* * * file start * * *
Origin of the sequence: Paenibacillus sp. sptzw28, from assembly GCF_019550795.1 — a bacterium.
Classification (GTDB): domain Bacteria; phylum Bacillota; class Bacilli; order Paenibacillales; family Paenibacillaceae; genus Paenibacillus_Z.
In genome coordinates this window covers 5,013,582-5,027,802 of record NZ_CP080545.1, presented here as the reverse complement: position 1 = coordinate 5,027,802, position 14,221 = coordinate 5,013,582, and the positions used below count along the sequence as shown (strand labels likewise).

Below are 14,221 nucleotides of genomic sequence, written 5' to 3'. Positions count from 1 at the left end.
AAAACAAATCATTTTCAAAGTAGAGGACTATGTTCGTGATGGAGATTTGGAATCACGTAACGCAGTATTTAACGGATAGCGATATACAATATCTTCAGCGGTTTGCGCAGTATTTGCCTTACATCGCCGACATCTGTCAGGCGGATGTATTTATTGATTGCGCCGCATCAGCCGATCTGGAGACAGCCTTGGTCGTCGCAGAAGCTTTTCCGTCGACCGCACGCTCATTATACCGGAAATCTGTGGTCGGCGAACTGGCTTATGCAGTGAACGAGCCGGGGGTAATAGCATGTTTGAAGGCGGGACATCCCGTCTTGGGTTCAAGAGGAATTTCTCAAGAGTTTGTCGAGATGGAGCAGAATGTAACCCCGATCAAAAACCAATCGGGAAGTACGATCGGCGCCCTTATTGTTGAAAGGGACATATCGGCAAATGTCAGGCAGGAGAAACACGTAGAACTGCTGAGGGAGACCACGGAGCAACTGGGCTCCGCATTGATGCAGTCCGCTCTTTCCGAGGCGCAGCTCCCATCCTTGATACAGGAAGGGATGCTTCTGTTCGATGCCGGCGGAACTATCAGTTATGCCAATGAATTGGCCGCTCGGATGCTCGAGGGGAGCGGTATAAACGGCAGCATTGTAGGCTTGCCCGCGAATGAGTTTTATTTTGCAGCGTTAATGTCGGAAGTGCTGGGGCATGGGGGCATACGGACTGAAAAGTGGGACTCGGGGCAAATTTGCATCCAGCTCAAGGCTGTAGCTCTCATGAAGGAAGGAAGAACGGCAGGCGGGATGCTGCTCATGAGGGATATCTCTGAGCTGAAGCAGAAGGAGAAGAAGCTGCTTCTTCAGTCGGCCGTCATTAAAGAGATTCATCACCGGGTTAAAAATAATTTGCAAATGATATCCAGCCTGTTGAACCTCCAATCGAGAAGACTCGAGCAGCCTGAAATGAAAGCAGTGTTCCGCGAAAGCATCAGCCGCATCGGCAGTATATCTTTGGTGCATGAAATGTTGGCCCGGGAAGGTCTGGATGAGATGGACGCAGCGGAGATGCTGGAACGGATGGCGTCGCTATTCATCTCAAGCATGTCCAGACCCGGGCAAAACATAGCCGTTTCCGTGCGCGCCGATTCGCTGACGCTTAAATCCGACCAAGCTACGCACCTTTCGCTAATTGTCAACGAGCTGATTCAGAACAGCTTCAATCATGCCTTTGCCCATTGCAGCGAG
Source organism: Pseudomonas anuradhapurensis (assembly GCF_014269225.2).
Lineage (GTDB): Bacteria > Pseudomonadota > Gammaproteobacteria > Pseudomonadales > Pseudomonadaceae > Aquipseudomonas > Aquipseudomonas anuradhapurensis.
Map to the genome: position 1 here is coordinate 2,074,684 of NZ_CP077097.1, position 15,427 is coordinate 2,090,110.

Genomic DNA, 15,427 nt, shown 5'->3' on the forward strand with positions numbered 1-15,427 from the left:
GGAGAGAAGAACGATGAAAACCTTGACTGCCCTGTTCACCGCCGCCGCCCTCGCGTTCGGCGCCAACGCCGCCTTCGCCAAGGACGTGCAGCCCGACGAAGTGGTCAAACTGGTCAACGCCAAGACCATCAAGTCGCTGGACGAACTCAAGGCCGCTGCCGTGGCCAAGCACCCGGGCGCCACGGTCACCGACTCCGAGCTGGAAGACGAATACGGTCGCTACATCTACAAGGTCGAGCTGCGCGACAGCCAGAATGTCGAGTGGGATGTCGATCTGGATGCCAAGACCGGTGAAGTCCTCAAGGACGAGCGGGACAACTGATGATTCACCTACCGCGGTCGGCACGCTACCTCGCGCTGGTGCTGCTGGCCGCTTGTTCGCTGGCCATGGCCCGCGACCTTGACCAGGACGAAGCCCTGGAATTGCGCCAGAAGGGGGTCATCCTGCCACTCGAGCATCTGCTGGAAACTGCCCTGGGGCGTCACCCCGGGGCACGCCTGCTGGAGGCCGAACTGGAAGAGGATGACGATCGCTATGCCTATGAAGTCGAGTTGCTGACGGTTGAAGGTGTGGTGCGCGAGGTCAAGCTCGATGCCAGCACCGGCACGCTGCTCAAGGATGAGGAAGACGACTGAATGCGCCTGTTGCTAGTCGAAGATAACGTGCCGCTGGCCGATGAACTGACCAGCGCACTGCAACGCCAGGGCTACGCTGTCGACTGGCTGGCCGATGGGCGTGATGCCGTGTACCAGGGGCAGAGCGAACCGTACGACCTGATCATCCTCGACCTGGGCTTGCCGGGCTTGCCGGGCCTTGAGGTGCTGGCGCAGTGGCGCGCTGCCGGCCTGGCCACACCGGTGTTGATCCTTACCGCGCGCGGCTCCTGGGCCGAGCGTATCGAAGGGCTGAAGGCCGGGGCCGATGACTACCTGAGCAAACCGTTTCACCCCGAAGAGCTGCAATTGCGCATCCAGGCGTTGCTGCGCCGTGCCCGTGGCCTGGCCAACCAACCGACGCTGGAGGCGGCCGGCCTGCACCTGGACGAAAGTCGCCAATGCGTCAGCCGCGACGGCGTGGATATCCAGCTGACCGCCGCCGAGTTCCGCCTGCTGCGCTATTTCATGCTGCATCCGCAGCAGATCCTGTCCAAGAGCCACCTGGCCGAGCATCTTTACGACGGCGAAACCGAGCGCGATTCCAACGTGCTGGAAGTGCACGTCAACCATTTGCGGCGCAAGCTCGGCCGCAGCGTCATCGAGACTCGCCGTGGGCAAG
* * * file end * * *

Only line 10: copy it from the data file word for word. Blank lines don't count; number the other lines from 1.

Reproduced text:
GGAGAGAAGAACGATGAAAACCTTGACTGCCCTGTTCACCGCCGCCGCCCTCGCGTTCGGCGCCAACGCCGCCTTCGCCAAGGACGTGCAGCCCGACGAAGTGGTCAAACTGGTCAACGCCAAGACCATCAAGTCGCTGGACGAACTCAAGGCCGCTGCCGTGGCCAAGCACCCGGGCGCCACGGTCACCGACTCCGAGCTGGAAGACGAATACGGTCGCTACATCTACAAGGTCGAGCTGCGCGACAGCCAGAATGTCGAGTGGGATGTCGATCTGGATGCCAAGACCGGTGAAGTCCTCAAGGACGAGCGGGACAACTGATGATTCACCTACCGCGGTCGGCACGCTACCTCGCGCTGGTGCTGCTGGCCGCTTGTTCGCTGGCCATGGCCCGCGACCTTGACCAGGACGAAGCCCTGGAATTGCGCCAGAAGGGGGTCATCCTGCCACTCGAGCATCTGCTGGAAACTGCCCTGGGGCGTCACCCCGGGGCACGCCTGCTGGAGGCCGAACTGGAAGAGGATGACGATCGCTATGCCTATGAAGTCGAGTTGCTGACGGTTGAAGGTGTGGTGCGCGAGGTCAAGCTCGATGCCAGCACCGGCACGCTGCTCAAGGATGAGGAAGACGACTGAATGCGCCTGTTGCTAGTCGAAGATAACGTGCCGCTGGCCGATGAACTGACCAGCGCACTGCAACGCCAGGGCTACGCTGTCGACTGGCTGGCCGATGGGCGTGATGCCGTGTACCAGGGGCAGAGCGAACCGTACGACCTGATCATCCTCGACCTGGGCTTGCCGGGCTTGCCGGGCCTTGAGGTGCTGGCGCAGTGGCGCGCTGCCGGCCTGGCCACACCGGTGTTGATCCTTACCGCGCGCGGCTCCTGGGCCGAGCGTATCGAAGGGCTGAAGGCCGGGGCCGATGACTACCTGAGCAAACCGTTTCACCCCGAAGAGCTGCAATTGCGCATCCAGGCGTTGCTGCGCCGTGCCCGTGGCCTGGCCAACCAACCGACGCTGGAGGCGGCCGGCCTGCACCTGGACGAAAGTCGCCAATGCGTCAGCCGCGACGGCGTGGATATCCAGCTGACCGCCGCCGAGTTCCGCCTGCTGCGCTATTTCATGCTGCATCCGCAGCAGATCCTGTCCAAGAGCCACCTGGCCGAGCATCTTTACGACGGCGAAACCGAGCGCGATTCCAACGTGCTGGAAGTGCACGTCAACCATTTGCGGCGCAAGCTCGGCCGCAGCGTCATCGAGACTCGCCGTGGGCAAG